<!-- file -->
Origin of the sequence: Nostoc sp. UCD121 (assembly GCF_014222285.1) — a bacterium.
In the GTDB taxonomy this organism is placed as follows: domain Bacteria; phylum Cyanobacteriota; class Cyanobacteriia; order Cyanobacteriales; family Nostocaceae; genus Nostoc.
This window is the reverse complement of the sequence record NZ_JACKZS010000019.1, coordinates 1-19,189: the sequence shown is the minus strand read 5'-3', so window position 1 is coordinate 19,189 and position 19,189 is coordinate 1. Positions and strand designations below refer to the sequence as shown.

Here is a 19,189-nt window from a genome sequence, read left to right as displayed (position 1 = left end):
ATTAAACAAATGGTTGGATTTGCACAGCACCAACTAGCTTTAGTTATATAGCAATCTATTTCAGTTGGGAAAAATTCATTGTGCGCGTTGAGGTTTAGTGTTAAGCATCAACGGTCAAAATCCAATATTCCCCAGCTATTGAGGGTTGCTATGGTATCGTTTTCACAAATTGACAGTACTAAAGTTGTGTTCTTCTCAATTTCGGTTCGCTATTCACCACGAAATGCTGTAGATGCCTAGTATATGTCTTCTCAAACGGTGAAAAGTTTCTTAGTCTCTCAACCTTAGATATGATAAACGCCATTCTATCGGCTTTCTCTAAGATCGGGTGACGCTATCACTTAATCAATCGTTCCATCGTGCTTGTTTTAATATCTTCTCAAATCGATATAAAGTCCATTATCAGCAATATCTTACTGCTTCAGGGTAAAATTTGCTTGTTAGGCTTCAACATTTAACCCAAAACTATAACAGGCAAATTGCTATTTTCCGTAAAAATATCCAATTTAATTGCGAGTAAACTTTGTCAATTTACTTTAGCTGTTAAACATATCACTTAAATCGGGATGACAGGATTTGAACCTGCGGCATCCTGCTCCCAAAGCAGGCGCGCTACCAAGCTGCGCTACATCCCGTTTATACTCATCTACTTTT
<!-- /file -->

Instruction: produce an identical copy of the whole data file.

Origin of the sequence: Nostoc sp. UCD121 (assembly GCF_014222285.1) — a bacterium.
In the GTDB taxonomy this organism is placed as follows: domain Bacteria; phylum Cyanobacteriota; class Cyanobacteriia; order Cyanobacteriales; family Nostocaceae; genus Nostoc.
This window is the reverse complement of the sequence record NZ_JACKZS010000019.1, coordinates 1-19,189: the sequence shown is the minus strand read 5'-3', so window position 1 is coordinate 19,189 and position 19,189 is coordinate 1. Positions and strand designations below refer to the sequence as shown.

Here is a 19,189-nt window from a genome sequence, read left to right as displayed (position 1 = left end):
ATTAAACAAATGGTTGGATTTGCACAGCACCAACTAGCTTTAGTTATATAGCAATCTATTTCAGTTGGGAAAAATTCATTGTGCGCGTTGAGGTTTAGTGTTAAGCATCAACGGTCAAAATCCAATATTCCCCAGCTATTGAGGGTTGCTATGGTATCGTTTTCACAAATTGACAGTACTAAAGTTGTGTTCTTCTCAATTTCGGTTCGCTATTCACCACGAAATGCTGTAGATGCCTAGTATATGTCTTCTCAAACGGTGAAAAGTTTCTTAGTCTCTCAACCTTAGATATGATAAACGCCATTCTATCGGCTTTCTCTAAGATCGGGTGACGCTATCACTTAATCAATCGTTCCATCGTGCTTGTTTTAATATCTTCTCAAATCGATATAAAGTCCATTATCAGCAATATCTTACTGCTTCAGGGTAAAATTTGCTTGTTAGGCTTCAACATTTAACCCAAAACTATAACAGGCAAATTGCTATTTTCCGTAAAAATATCCAATTTAATTGCGAGTAAACTTTGTCAATTTACTTTAGCTGTTAAACATATCACTTAAATCGGGATGACAGGATTTGAACCTGCGGCATCCTGCTCCCAAAGCAGGCGCGCTACCAAGCTGCGCTACATCCCGTTTATACTCATCTACTTTT